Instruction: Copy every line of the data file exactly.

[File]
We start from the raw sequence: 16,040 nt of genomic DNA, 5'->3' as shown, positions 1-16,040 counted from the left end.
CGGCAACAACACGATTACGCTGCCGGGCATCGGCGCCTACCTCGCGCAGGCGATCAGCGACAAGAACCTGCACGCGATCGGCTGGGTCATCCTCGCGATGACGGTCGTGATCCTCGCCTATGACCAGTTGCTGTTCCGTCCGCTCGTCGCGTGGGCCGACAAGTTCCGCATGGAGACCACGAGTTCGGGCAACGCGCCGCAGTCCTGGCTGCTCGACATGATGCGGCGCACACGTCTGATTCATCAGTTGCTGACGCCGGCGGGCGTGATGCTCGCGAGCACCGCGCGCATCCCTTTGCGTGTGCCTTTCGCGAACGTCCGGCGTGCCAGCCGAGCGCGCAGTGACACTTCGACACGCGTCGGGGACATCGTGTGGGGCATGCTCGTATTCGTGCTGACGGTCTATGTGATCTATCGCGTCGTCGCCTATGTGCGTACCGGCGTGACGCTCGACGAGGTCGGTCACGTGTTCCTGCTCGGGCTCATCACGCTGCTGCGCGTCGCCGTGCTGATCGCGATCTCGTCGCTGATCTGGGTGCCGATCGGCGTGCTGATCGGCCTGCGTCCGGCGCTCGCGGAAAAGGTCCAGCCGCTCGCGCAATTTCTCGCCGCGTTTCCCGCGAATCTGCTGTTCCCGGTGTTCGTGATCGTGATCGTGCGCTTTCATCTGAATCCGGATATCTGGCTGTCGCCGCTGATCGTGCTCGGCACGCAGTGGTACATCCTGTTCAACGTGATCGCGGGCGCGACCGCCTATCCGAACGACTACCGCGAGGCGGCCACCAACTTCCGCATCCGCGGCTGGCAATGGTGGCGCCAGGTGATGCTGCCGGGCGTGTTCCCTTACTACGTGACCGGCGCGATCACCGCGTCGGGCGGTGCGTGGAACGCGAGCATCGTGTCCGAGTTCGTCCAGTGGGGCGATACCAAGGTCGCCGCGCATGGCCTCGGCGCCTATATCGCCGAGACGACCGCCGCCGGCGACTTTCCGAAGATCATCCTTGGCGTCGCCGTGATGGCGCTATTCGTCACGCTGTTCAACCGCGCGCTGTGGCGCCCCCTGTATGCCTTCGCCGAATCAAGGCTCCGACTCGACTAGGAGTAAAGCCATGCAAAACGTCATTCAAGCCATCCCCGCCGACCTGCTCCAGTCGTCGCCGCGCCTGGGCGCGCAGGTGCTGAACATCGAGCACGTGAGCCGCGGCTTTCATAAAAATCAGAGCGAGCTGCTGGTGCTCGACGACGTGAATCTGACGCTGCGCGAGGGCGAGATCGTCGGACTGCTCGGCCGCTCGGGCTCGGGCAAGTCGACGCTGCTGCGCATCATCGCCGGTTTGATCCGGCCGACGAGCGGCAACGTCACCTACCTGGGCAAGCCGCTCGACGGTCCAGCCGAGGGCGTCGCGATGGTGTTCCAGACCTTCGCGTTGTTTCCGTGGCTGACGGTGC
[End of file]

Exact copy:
We start from the raw sequence: 16,040 nt of genomic DNA, 5'->3' as shown, positions 1-16,040 counted from the left end.
CGGCAACAACACGATTACGCTGCCGGGCATCGGCGCCTACCTCGCGCAGGCGATCAGCGACAAGAACCTGCACGCGATCGGCTGGGTCATCCTCGCGATGACGGTCGTGATCCTCGCCTATGACCAGTTGCTGTTCCGTCCGCTCGTCGCGTGGGCCGACAAGTTCCGCATGGAGACCACGAGTTCGGGCAACGCGCCGCAGTCCTGGCTGCTCGACATGATGCGGCGCACACGTCTGATTCATCAGTTGCTGACGCCGGCGGGCGTGATGCTCGCGAGCACCGCGCGCATCCCTTTGCGTGTGCCTTTCGCGAACGTCCGGCGTGCCAGCCGAGCGCGCAGTGACACTTCGACACGCGTCGGGGACATCGTGTGGGGCATGCTCGTATTCGTGCTGACGGTCTATGTGATCTATCGCGTCGTCGCCTATGTGCGTACCGGCGTGACGCTCGACGAGGTCGGTCACGTGTTCCTGCTCGGGCTCATCACGCTGCTGCGCGTCGCCGTGCTGATCGCGATCTCGTCGCTGATCTGGGTGCCGATCGGCGTGCTGATCGGCCTGCGTCCGGCGCTCGCGGAAAAGGTCCAGCCGCTCGCGCAATTTCTCGCCGCGTTTCCCGCGAATCTGCTGTTCCCGGTGTTCGTGATCGTGATCGTGCGCTTTCATCTGAATCCGGATATCTGGCTGTCGCCGCTGATCGTGCTCGGCACGCAGTGGTACATCCTGTTCAACGTGATCGCGGGCGCGACCGCCTATCCGAACGACTACCGCGAGGCGGCCACCAACTTCCGCATCCGCGGCTGGCAATGGTGGCGCCAGGTGATGCTGCCGGGCGTGTTCCCTTACTACGTGACCGGCGCGATCACCGCGTCGGGCGGTGCGTGGAACGCGAGCATCGTGTCCGAGTTCGTCCAGTGGGGCGATACCAAGGTCGCCGCGCATGGCCTCGGCGCCTATATCGCCGAGACGACCGCCGCCGGCGACTTTCCGAAGATCATCCTTGGCGTCGCCGTGATGGCGCTATTCGTCACGCTGTTCAACCGCGCGCTGTGGCGCCCCCTGTATGCCTTCGCCGAATCAAGGCTCCGACTCGACTAGGAGTAAAGCCATGCAAAACGTCATTCAAGCCATCCCCGCCGACCTGCTCCAGTCGTCGCCGCGCCTGGGCGCGCAGGTGCTGAACATCGAGCACGTGAGCCGCGGCTTTCATAAAAATCAGAGCGAGCTGCTGGTGCTCGACGACGTGAATCTGACGCTGCGCGAGGGCGAGATCGTCGGACTGCTCGGCCGCTCGGGCTCGGGCAAGTCGACGCTGCTGCGCATCATCGCCGGTTTGATCCGGCCGACGAGCGGCAACGTCACCTACCTGGGCAAGCCGCTCGACGGTCCAGCCGAGGGCGTCGCGATGGTGTTCCAGACCTTCGCGTTGTTTCCGTGGCTGACGGTGC